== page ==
From a article by Tom Content in the Milwaukee Journal Sentinel:
Town of Oconomowoc — Sandy Syburg has driven school buses for years – but none like these.
When they start rolling on their routes next week, these hybrid electric school buses won’t lurch forward the way conventional school buses do.
A diesel engine is least efficient when it’s trying to get a 27,000-pound vehicle moving from a full stop, Syburg said. Thanks to the hybrid technology, the electric motor kicks in first, with lithium-ion batteries powering the bus forward from a stop.
“It’s very smooth. It’s like a gust of wind when you’re sailing,” said Syburg, chief executive of Oconomowoc Transport Co.
In the bus terminal, Syburg can plug an electrical cord into the side of the bus so that solar panels can charge the batteries that run the vehicle’s electric motor.
To date, more than 100 hybrid school and commercial buses have rolled off of the IC Bus LLC assembly line since 2007. Eleven of them are plug-in hybrid electric school buses in Oconomowoc, ready to start the school year next week.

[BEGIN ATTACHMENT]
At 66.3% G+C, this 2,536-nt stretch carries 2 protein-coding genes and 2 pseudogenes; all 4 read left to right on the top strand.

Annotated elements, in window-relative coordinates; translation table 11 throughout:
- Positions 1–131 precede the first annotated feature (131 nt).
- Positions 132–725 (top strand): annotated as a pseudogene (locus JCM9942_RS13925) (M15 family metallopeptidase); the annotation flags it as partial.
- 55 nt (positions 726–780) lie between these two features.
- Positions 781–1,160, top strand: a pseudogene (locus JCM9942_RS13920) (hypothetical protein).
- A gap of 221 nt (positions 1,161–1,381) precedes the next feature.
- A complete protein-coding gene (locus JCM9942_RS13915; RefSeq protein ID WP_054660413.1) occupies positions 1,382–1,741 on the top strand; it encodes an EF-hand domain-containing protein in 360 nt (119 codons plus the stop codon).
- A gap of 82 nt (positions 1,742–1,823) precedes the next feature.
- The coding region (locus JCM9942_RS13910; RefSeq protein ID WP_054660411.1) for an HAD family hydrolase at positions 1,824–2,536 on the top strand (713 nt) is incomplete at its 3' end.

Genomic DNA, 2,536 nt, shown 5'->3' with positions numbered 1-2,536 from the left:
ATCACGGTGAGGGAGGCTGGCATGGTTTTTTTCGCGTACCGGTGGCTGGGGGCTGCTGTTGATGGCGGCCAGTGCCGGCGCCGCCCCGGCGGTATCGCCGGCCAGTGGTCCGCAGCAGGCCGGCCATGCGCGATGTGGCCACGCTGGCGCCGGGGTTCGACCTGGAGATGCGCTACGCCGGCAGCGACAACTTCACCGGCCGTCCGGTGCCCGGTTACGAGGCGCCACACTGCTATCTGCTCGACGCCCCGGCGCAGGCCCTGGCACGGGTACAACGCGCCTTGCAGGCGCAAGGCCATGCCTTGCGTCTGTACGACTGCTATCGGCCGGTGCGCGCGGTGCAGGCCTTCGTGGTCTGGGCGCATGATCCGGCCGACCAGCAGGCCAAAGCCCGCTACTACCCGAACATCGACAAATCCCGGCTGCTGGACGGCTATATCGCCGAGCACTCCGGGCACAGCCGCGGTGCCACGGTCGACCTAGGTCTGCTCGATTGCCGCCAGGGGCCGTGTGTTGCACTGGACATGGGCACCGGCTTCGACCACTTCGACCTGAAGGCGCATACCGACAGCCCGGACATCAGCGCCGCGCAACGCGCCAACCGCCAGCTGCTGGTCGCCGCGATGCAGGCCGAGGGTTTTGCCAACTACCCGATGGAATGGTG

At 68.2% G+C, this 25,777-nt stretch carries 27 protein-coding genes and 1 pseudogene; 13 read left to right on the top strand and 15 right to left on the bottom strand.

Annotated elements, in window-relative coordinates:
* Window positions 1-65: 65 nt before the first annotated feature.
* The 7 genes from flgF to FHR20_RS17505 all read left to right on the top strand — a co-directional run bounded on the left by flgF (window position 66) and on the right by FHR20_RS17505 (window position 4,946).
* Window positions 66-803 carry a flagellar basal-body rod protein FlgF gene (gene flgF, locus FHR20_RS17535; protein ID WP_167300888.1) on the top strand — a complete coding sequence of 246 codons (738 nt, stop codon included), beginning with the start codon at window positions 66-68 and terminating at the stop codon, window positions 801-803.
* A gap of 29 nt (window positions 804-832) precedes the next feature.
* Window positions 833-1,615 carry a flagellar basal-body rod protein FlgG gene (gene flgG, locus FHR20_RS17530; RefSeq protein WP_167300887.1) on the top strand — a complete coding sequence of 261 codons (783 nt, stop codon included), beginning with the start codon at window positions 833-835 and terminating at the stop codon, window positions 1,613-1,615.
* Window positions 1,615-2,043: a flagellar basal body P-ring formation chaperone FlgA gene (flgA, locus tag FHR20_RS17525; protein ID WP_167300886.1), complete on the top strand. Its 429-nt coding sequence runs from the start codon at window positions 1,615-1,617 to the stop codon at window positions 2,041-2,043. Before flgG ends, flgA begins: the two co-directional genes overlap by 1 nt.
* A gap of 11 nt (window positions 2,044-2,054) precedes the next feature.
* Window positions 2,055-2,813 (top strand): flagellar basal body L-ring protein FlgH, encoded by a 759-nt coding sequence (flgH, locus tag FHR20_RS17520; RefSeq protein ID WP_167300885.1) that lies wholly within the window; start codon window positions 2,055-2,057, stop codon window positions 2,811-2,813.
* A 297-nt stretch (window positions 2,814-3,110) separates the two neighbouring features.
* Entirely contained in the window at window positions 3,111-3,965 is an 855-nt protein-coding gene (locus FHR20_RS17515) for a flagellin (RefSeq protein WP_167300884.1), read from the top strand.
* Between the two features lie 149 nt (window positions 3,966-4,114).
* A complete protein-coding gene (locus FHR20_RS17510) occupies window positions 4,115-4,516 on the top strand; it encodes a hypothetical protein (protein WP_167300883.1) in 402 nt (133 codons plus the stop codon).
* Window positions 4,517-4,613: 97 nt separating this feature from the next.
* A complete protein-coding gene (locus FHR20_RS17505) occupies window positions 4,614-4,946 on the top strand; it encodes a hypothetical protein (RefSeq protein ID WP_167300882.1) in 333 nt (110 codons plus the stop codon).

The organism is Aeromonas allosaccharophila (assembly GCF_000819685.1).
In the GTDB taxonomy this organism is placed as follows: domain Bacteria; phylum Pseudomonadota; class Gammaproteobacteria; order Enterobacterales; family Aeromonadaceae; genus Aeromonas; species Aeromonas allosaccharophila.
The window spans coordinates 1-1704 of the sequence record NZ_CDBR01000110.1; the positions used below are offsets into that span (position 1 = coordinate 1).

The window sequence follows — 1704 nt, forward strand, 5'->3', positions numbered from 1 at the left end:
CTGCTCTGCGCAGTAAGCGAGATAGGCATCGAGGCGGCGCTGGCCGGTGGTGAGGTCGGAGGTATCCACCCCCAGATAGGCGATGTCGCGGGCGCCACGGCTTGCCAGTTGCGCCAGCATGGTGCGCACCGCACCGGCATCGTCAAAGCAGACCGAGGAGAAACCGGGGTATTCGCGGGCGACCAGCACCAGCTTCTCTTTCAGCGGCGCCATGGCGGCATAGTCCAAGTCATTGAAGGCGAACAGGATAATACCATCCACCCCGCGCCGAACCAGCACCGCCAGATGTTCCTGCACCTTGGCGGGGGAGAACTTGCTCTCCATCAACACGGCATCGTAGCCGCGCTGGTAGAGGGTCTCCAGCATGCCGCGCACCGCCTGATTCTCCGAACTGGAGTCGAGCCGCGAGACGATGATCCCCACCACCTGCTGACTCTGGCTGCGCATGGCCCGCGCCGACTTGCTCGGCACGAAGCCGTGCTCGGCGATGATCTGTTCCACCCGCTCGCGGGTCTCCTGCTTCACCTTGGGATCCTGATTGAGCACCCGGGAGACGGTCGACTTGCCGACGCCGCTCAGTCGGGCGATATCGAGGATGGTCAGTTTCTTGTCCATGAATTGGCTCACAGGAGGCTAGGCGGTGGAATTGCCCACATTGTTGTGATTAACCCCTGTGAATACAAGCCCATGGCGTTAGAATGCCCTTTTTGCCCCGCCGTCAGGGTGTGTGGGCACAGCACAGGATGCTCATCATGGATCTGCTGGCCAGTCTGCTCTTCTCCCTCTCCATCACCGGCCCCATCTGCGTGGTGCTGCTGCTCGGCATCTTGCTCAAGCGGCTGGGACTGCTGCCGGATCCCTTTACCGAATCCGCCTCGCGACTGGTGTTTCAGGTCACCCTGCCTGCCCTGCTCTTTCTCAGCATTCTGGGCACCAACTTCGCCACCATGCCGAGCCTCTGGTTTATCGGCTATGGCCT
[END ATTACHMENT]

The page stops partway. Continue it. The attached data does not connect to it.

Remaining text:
The investment, aided by a state grant through the federal stimulus package, aims to reduce diesel fuel use by 7,500 gallons a year. That would provide savings of $26,000 in fuel costs for the Oconomowoc Area School District at today’s diesel prices.
When they’re done with their morning school run, the buses will return to the bus company on Brown St. and their batteries will be recharged with the help of 224 solar panels that were erected by Renewable Energy Solutions of Waukesha.
It’s the first solar-electric charging station in the state, and it’s ready to power the biggest fleet of plug-in hybrid school buses in the country.
The buses are projected to result in saving because of a 50% gain in fuel economy. A typical bus gets 7 miles per gallon, but the hybrid technology will boost that to 12.
“It’s a little glimpse of the future; it’s very impressive,” said Mike Barry, assistant superintendent of the district. The district will seek to incorporate the solar-powered hybrids into its curriculum.
“We’re trying to make some links between the curriculum that the students learn about in school and the real world,” he said. “When the connection is as immediate as the very bus that takes you to and from school, that’s a powerful connection.”